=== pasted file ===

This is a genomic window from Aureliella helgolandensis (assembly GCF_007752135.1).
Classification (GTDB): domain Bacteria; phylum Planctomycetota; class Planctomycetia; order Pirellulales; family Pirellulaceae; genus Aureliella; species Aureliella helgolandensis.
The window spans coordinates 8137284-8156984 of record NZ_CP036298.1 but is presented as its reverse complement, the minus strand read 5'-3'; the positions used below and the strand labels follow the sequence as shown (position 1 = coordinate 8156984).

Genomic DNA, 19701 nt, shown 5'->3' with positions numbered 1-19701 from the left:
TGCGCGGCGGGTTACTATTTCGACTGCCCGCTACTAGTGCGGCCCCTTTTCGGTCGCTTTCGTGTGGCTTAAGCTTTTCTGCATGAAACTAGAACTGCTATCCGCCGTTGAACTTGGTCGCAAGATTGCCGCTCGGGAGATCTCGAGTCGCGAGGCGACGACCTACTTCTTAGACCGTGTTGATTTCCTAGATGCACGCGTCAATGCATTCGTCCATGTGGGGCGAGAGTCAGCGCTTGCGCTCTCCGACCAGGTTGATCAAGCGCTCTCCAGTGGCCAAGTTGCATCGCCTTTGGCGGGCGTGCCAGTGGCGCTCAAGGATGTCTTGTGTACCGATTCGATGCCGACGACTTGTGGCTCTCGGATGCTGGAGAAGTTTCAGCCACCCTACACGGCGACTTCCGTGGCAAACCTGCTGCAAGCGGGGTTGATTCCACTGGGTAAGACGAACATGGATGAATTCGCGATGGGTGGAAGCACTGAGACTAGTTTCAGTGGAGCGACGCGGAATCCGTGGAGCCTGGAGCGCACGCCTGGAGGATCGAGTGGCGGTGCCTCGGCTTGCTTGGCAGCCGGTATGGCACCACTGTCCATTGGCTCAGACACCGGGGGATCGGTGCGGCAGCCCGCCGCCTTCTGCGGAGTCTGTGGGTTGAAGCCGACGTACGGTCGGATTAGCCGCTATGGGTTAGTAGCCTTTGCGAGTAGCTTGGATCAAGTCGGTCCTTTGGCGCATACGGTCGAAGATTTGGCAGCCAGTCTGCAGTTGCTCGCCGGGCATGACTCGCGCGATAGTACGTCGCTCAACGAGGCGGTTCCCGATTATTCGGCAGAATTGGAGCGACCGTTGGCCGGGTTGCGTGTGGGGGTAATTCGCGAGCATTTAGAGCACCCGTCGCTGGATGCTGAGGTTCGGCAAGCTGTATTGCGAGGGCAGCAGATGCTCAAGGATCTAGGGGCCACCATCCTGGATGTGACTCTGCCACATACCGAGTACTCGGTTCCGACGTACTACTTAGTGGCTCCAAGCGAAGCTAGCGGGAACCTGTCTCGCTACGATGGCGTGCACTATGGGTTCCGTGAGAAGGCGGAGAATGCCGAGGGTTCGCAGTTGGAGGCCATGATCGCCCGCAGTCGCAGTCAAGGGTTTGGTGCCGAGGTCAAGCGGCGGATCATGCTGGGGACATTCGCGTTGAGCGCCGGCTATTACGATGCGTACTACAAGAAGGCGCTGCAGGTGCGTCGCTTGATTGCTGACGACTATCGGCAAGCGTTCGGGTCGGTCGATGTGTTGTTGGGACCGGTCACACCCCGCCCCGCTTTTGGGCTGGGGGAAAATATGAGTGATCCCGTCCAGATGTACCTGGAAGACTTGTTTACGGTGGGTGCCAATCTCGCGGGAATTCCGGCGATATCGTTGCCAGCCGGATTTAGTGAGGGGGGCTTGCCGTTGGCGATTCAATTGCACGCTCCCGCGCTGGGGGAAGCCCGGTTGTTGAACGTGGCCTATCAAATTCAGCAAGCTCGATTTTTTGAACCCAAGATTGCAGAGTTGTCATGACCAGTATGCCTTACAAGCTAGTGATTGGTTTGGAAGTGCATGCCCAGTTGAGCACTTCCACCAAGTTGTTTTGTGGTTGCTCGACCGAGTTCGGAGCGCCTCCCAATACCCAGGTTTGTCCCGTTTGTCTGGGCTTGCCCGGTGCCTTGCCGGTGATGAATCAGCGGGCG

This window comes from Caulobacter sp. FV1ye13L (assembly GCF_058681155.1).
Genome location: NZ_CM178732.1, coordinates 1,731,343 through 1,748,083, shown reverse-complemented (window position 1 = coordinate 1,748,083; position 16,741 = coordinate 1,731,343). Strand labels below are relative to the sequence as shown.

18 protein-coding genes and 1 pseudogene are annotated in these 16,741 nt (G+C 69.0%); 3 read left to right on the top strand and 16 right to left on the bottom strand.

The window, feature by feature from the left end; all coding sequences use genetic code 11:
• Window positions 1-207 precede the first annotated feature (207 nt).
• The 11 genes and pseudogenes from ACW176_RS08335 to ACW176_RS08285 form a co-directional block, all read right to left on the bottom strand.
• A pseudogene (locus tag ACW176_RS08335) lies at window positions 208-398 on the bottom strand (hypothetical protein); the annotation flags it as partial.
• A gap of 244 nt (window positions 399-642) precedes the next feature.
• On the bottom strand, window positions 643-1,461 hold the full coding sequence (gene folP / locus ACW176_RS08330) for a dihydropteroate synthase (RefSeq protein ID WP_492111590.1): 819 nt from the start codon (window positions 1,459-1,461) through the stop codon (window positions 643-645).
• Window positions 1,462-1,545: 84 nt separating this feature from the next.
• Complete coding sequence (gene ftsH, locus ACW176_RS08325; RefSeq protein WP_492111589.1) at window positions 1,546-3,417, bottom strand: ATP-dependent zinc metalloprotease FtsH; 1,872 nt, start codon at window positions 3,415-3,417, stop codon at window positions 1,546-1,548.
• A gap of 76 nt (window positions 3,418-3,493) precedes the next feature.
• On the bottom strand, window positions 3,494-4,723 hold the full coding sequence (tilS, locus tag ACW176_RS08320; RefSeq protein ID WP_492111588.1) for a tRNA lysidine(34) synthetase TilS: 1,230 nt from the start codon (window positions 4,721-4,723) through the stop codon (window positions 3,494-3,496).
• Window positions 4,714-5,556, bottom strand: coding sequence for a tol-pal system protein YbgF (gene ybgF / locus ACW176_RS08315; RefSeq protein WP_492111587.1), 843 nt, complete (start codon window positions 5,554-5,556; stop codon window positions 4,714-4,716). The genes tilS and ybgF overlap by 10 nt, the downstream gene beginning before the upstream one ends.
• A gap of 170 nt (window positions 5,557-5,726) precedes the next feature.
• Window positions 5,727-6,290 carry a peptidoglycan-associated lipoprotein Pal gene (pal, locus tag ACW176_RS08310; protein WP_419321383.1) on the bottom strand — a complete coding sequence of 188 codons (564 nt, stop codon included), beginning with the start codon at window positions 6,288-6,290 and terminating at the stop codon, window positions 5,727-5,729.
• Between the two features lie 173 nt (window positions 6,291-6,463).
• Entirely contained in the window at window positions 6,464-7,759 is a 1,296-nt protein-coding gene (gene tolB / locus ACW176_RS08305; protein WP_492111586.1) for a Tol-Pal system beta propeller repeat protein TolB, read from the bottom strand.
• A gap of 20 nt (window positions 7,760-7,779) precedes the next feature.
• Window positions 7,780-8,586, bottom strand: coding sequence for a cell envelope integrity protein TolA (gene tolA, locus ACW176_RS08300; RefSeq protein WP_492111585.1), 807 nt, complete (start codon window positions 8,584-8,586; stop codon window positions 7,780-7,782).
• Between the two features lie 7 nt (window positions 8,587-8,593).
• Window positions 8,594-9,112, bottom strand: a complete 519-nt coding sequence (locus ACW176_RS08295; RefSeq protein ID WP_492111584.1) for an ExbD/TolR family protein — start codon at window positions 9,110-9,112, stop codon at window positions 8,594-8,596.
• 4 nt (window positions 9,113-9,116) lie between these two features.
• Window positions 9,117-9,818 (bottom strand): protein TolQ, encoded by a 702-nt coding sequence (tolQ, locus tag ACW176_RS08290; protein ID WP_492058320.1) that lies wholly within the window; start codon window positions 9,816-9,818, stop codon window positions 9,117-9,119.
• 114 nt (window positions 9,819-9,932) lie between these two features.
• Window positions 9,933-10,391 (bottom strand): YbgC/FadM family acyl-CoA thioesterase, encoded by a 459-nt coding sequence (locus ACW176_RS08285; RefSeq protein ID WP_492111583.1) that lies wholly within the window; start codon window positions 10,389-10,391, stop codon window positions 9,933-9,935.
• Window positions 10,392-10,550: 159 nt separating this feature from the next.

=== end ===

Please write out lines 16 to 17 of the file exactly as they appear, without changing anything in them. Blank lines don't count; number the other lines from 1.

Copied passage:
• Complete coding sequence (gene ftsH, locus ACW176_RS08325; RefSeq protein WP_492111589.1) at window positions 1,546-3,417, bottom strand: ATP-dependent zinc metalloprotease FtsH; 1,872 nt, start codon at window positions 3,415-3,417, stop codon at window positions 1,546-1,548.
• A gap of 76 nt (window positions 3,418-3,493) precedes the next feature.